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The InformationWeek Vista Roundtable: Part Five

The Vista Roundtable participants offer a few last words on the future of Vista, and its adoption by individuals and companies.

To find out how Vista is being approached in the trenches, we invited six InformationWeek.com readers to a week-long roundtable discussion. Participants included:

  • Dennis Barr, Mgr, Information Technology of the Larkin Group Inc.
  • Marc Chester, Vice President, Business Development for Data Reduction Systems
  • Bill Flanagan, an independent consultant in IT and particularly networking.
  • David Gray, Vice President for Information Technology & CIO and CEO, UMassOnline for the University of Massachusetts
  • Chris Rutkowski, IT Manager for Reliant Behavioral Health
  • Wayne Wengert, a retired programmer/IT specialist
In the first segment, the participants introduced themselves and offered their initial opinions about Microsoft's new OS. In the second, the participants discussed the inevitability of Vista as the standard for personal computing and whether users will accept alternatives to Windows. In the third segment, they went into detail about how developers can take advantage of Vista, and examined problems with specific apps and processes. In part four, they talked about their reactions to the Vista experience. Now, in this, the final segment, our panel offers their final words on the Vista phenomenon and its effect on individuals and companies.

Dennis Barr: I've had conversations about Vista over the weekend, and the two people with whom I spoke seem to support the validity of my business-oriented decisions. One person is a sysadmin for a much larger engineering company than the one where I work (his company has thousands of seats spread across many locations; we're one location with around 50 users). His conclusion, after testing Vista Business RTM for a few weeks, was that they won't be ready to deploy Vista before next year, that there are just too many things that still need to be brought up to snuff to mandate any kind of move to Vista.


The Windows Vista Roundtable


•   Part 1: First Impressions

•   Part 2: The Inevitability Of Vista

•   Part 3: Vista For Developers

•   Part 4: Is Vista A "Wow!"?

•   Part 5: Final Thoughts


•  Join The Discussion

The other fellow is more of a developer than sysadmin, and told me he's been playing with Mac OS X. His experience with the Mac has underlined for him the truth, contrary to what people hear from Mac zealots, that the Mac has software lockups and crashes just like the PC. He did comment on the higher level of fit and finish in the Mac, though, when compared to Windows. I got the distinct impression that he was satisfied for the present with a well-running Windows XP system. The take-away from both these conversations, to me at least, is that while Vista shows promise, it's not quite ready for prime time in many businesses.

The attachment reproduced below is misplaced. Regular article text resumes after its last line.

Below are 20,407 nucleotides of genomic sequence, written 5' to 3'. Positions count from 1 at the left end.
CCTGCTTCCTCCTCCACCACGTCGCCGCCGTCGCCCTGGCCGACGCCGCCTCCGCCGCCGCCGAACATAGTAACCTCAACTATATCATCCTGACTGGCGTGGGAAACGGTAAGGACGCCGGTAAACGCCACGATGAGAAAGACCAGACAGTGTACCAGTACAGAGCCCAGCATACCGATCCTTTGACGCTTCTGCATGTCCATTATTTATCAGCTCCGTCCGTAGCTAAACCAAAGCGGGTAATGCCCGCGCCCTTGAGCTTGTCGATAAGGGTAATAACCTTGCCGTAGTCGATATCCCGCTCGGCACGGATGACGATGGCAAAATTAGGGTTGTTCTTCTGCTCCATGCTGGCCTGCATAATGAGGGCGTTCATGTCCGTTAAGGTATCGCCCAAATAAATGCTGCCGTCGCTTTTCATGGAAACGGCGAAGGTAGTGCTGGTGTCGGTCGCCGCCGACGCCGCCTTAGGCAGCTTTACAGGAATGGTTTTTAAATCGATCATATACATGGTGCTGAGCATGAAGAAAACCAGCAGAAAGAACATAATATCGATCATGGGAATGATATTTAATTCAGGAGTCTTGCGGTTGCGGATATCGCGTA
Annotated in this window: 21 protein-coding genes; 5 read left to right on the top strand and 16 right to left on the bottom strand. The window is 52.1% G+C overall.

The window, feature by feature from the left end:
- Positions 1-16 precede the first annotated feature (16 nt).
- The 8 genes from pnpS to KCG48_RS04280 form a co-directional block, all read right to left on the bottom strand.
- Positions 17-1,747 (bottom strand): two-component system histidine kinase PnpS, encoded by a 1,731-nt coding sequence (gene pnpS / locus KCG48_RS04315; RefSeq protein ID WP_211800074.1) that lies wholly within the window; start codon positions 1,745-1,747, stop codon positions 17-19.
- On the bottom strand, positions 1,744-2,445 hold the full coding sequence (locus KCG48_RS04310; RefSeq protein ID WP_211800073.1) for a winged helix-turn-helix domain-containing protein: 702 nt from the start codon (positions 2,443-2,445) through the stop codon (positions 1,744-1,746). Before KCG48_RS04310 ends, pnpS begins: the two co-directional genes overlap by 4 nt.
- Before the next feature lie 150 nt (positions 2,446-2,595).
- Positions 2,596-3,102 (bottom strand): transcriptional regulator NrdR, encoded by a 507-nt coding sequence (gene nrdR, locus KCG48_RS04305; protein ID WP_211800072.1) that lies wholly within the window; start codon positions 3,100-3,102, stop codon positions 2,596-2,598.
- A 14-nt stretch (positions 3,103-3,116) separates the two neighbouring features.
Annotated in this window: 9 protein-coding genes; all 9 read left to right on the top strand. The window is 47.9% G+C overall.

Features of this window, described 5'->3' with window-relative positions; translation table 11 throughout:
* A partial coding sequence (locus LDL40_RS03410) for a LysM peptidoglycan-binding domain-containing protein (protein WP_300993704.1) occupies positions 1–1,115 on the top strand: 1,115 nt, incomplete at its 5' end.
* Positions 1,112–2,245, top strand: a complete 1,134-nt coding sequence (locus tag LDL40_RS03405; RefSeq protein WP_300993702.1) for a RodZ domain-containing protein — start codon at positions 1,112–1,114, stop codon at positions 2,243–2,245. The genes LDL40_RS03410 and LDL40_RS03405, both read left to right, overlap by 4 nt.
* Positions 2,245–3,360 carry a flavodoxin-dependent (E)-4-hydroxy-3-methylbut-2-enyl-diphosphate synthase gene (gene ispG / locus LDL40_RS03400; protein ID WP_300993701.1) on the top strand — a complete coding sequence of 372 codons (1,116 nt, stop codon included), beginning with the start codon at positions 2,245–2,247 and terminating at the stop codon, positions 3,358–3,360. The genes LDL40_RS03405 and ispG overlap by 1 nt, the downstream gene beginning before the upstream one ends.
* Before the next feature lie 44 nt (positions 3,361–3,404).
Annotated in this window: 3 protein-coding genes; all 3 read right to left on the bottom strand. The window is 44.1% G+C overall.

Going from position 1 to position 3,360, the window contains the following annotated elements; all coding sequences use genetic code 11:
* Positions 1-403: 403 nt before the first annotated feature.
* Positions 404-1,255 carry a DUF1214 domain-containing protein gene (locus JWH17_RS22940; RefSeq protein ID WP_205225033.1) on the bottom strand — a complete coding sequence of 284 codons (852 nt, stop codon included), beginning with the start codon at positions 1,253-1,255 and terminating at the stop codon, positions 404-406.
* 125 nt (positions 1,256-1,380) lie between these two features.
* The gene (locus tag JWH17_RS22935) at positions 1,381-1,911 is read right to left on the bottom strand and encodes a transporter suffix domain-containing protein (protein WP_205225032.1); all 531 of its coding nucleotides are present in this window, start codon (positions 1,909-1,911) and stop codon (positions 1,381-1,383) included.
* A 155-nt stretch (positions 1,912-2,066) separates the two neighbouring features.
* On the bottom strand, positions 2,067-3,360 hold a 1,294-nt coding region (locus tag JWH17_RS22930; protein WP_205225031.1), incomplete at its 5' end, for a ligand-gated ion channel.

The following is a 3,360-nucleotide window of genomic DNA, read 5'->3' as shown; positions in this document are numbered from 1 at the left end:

As I've said before, from a personal-use standpoint, I'm satisfied with Windows XP running on the hardware I currently use. I've installed a couple of versions of OpenSUSE 10.2 over the last couple of months, and I've been having more fun wading through this new environment than I did in the months I wrestled with various betas and release candidates of Vista.

Even though I have access to RTM code for Vista, I really have to think about what I want to do with the opportunity to install it. I frankly don't want to mess up well-running computers just to say I've got Vista loaded. My interchangeable hard drives will come to the rescue for that problem, when I get the time. I do have to say, though, that once again from a personal-use standpoint, I'm really tempted to make the move to Linux for my main home desktop.

Marc Chester: As a technology company, we sometimes tread a fine line between the bleeding and leading edge. I have already done several product demonstrations using Vista as the underlying OS. While my customers are not flocking to Vista today, it gave them comfort to know that we are already deployed on Vista and are in the process of certifying our applications for Vista. While marketing and sales have been quick to make this jump, it is important to note that my internal IT/Development groups feel similarly to everyone else participating in this roundtable.

In summary, we are moving to Vista in a two-pronged approach. This first has the sales and marketing departments leading the charge, full speed ahead. The other has our internal IT group saying: Let's see how this evolves over the course of the next 6-12 months.

We welcome your comments on this topic on our social media channels, or [contact us directly] with questions about the site.
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